AHRQ’s Effective Health Care Program Data Points Publication Series Available

Agency for Healthcare Research and Quality [US]

“The DEcIDE (Developing Evidence to Inform Decisions about Effectiveness) Network announces a new publication series Data Points that will be available on AHRQ’s Effective Health Care Program Web site. This series will offer new information and insights on the use of health care services and interventions for the treatment, management, and diagnosis of diseases, as well as the variations and potential disparities across patient subpopulations.  Reports will provide brief descriptive statistics, background information, and analytic tables on a variety of specific, focused topics related to medical diagnoses, treatments, services, and patient populations.  Specific reports will present new statistics on topics such as disease incidence, prevalence, and burden of illness, as well as outcomes such as readmission, morbidity, and mortality.  The publication series will generally summarize the basic demographic and geographic breakdowns with additional details available in statistical tables that can be downloaded from the Effective Health Care Program Web site.  The first Data Points reports describe the incidence and prevalence of diabetic foot ulcers and some of its major complications in Medicare beneficiaries.  Three reports are now available on the Effective Health Care Program Web site. “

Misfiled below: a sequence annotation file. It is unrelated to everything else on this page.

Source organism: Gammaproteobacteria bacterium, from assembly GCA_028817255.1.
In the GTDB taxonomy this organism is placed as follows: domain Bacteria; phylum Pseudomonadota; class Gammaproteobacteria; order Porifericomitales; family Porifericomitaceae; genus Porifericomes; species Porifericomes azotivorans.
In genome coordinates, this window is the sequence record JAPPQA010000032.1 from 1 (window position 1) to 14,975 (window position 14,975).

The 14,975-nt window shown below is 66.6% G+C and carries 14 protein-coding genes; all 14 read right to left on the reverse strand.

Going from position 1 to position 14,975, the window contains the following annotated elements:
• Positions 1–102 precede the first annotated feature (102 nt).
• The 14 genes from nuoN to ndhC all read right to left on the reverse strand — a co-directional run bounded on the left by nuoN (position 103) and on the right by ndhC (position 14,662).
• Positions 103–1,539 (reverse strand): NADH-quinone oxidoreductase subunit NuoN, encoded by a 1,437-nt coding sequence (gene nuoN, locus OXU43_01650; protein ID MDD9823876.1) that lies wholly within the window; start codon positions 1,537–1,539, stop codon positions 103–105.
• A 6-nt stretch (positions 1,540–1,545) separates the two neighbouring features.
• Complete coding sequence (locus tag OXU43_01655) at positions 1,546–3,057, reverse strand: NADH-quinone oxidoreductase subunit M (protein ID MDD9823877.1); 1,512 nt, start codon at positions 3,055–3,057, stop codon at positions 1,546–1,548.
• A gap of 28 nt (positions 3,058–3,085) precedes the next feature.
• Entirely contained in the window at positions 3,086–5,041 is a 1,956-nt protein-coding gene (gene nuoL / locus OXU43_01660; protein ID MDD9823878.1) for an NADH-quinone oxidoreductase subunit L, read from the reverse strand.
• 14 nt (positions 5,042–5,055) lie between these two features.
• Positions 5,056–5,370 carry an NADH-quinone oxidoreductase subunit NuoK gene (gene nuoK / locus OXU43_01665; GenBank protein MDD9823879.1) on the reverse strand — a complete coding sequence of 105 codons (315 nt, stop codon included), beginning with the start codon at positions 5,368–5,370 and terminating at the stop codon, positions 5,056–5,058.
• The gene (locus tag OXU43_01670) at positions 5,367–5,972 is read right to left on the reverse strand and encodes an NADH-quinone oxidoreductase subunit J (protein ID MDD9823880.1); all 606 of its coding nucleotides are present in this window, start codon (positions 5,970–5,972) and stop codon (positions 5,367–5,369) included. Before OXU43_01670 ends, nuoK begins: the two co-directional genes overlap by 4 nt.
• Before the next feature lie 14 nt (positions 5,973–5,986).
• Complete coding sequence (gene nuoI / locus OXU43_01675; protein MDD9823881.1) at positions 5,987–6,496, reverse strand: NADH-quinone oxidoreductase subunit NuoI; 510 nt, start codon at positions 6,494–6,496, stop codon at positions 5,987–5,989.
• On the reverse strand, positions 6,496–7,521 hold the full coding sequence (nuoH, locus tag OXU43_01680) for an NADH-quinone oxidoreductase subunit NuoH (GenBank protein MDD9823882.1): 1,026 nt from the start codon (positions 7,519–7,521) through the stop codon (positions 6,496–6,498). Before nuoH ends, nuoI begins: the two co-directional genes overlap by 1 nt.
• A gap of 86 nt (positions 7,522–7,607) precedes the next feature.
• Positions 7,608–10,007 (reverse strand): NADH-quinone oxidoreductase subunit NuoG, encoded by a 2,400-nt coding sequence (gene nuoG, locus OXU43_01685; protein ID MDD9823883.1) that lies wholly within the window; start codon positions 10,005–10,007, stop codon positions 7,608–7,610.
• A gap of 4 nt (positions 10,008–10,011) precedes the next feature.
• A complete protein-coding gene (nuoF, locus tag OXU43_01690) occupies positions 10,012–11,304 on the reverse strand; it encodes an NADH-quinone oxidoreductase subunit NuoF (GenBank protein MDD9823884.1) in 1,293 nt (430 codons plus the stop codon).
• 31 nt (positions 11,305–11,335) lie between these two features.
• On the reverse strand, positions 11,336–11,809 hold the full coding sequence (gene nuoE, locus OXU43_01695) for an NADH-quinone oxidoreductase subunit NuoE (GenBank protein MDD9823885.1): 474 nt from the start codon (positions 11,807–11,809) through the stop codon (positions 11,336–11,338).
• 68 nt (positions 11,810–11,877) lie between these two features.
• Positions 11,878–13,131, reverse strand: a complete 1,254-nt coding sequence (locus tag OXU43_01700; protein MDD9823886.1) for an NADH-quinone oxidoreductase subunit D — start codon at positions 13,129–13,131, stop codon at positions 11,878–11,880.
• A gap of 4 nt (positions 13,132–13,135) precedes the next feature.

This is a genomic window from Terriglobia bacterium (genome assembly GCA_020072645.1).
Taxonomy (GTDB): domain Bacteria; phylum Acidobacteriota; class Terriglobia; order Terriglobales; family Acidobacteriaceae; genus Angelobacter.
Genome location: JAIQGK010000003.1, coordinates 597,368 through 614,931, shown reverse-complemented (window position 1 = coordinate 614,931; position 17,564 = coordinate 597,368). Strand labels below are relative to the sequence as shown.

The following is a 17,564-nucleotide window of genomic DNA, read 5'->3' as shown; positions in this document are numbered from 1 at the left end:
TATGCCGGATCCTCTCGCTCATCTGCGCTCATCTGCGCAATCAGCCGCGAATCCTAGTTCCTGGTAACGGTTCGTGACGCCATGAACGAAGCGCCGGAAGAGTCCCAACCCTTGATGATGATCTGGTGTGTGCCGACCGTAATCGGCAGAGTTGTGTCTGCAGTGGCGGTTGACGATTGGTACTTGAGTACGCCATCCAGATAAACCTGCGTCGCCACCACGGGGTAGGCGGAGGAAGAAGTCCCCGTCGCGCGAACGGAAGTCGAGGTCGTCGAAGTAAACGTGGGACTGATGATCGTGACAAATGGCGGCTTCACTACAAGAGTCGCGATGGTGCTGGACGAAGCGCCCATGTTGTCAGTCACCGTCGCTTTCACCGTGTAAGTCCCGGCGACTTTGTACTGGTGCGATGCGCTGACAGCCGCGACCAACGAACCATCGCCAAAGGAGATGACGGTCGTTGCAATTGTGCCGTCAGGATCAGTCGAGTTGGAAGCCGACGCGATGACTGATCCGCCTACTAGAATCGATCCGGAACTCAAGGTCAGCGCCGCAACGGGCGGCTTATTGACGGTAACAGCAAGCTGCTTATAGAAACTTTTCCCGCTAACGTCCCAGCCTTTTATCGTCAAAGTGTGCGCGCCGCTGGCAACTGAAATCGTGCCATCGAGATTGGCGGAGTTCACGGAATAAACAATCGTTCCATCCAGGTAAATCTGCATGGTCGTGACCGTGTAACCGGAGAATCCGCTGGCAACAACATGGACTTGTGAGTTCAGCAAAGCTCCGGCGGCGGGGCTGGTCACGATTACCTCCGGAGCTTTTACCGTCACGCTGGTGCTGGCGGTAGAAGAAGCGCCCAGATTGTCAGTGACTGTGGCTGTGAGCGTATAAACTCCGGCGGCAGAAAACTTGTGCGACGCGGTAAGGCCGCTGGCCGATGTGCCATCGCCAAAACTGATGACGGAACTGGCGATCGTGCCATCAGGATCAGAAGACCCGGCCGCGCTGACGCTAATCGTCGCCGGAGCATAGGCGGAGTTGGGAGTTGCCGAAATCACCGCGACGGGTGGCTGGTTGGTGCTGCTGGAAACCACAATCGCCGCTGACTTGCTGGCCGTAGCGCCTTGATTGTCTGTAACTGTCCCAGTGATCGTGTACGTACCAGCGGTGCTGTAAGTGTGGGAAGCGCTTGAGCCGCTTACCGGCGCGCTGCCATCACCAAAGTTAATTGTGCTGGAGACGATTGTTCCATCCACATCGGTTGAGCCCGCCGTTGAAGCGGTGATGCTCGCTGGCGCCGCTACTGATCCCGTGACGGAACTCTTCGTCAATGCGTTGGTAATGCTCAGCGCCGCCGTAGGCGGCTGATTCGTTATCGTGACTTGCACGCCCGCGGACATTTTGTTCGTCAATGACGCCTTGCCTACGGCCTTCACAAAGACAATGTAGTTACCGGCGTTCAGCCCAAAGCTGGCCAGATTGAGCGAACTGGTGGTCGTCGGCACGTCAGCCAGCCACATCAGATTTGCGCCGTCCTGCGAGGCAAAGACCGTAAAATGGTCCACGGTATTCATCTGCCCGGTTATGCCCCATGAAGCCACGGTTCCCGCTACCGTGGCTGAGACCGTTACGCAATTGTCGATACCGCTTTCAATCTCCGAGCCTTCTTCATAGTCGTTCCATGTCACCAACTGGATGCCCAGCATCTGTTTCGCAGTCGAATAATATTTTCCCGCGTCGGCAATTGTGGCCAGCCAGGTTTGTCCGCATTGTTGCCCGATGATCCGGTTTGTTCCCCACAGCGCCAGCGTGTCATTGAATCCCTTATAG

Read Full Post | Make a Comment ( None so far )

Redesigning the Clinical Effectiveness Research Paradigm: Innovation and Practice-Based Approaches – Workshop Summary – Institute of Medicine – 6 December 2010

Posted on January 19, 2011. Filed under: Comparative Effectiveness Research, Research | Tags: , |

Redesigning the Clinical Effectiveness Research Paradigm: Innovation and Practice-Based Approaches – Workshop Summary – Institute of Medicine – 6 December 2010

“Currently, a substantial gap exists between the knowledge needed and that available for medical care decisions—and that gap is growing larger. Approaches to clinical research are being substantially outpaced by the rapid growth in new health care diagnostic and treatment options and an explosion of new genetics insights that hold real implications for the potential – and the need – to personalize individual interventions. Advances in informatics, large scale data sets, and clinical research methods to assess those data sets hold promise for considerably accelerating the pace, reliability, and applicability of clinical effectiveness research.